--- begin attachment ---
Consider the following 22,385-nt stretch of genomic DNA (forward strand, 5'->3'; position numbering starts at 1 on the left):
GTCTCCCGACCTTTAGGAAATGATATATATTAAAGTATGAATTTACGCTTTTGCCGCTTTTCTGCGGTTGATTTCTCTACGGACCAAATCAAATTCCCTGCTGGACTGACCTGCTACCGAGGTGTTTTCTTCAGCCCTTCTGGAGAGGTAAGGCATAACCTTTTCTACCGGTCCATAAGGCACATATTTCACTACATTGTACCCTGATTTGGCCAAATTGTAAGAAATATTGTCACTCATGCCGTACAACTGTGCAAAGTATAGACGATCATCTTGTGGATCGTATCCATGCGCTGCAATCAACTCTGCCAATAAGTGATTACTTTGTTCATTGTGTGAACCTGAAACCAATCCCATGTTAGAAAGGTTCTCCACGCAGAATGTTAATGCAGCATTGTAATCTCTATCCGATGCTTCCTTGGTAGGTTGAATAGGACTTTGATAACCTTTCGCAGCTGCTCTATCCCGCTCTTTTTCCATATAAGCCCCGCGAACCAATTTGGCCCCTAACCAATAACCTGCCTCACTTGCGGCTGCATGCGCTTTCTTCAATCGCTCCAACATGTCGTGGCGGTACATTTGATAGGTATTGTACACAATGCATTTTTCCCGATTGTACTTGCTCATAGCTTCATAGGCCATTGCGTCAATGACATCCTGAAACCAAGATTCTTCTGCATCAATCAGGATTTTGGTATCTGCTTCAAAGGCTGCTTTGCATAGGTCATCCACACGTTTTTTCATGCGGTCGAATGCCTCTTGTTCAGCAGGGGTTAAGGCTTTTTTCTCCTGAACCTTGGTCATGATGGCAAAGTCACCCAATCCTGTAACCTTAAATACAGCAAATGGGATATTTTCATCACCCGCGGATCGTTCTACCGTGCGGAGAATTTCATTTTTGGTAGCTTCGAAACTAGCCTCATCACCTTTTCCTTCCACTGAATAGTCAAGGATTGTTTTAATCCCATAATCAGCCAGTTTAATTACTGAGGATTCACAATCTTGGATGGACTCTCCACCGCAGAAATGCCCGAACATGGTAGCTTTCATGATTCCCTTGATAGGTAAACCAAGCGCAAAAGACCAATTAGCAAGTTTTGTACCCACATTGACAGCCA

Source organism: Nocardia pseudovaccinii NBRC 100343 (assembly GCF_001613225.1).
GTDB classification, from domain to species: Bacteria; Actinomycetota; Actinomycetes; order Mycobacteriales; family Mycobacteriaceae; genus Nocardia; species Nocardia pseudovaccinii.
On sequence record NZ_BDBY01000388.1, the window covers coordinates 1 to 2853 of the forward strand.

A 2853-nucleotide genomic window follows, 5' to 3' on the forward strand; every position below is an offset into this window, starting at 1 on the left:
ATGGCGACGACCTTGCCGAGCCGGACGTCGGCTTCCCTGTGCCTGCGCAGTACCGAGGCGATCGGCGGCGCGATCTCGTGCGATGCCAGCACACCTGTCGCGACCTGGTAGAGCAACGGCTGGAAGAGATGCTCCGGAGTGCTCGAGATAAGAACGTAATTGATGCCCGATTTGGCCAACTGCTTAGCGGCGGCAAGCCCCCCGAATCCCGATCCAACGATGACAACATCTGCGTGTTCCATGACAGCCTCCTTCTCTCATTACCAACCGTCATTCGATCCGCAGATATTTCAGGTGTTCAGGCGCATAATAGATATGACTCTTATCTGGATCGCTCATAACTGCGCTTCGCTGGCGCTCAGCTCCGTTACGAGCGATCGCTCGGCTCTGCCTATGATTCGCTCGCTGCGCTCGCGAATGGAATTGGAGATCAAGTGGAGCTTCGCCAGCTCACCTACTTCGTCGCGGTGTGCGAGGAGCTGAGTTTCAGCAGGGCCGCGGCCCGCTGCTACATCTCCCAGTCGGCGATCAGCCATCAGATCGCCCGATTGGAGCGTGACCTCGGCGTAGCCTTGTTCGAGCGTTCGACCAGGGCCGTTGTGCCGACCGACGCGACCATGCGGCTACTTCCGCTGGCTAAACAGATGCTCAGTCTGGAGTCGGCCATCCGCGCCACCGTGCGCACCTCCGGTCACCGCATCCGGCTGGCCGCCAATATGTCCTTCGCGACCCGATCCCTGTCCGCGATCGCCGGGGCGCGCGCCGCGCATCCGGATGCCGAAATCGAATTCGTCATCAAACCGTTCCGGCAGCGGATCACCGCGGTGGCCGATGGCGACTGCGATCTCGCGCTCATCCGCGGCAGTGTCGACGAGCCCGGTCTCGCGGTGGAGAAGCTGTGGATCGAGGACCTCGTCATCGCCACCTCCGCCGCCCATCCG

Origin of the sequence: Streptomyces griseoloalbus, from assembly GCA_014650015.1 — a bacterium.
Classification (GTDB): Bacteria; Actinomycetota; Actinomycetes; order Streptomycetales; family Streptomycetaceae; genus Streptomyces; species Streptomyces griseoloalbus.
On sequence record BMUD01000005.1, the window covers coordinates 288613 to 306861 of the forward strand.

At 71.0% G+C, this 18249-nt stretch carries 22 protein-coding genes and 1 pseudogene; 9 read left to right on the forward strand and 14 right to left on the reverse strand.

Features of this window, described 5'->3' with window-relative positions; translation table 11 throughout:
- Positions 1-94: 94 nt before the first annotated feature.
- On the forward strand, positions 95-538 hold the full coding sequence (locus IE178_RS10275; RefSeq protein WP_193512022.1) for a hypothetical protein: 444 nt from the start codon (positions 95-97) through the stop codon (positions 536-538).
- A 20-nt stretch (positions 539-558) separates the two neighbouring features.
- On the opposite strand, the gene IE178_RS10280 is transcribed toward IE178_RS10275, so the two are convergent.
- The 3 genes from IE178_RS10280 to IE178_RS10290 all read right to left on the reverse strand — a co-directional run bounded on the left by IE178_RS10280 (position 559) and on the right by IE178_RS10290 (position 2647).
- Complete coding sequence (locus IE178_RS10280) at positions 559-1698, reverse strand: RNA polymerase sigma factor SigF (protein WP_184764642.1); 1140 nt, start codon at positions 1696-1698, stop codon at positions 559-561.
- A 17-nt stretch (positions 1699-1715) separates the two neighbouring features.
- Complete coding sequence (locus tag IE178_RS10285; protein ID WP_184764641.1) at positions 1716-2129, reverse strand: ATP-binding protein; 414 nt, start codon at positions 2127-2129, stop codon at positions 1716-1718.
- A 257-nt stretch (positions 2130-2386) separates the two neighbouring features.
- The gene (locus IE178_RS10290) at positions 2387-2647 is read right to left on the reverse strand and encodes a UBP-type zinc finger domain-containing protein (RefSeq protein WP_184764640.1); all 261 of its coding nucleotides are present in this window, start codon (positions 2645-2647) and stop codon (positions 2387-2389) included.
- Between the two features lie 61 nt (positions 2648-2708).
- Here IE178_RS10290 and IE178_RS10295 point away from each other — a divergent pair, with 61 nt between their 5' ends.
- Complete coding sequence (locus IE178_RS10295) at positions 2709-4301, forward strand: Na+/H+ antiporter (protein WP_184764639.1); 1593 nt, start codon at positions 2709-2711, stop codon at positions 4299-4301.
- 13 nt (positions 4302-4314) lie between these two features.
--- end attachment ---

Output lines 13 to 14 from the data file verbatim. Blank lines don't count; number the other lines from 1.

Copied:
- Positions 1-94: 94 nt before the first annotated feature.
- On the forward strand, positions 95-538 hold the full coding sequence (locus IE178_RS10275; RefSeq protein WP_193512022.1) for a hypothetical protein: 444 nt from the start codon (positions 95-97) through the stop codon (positions 536-538).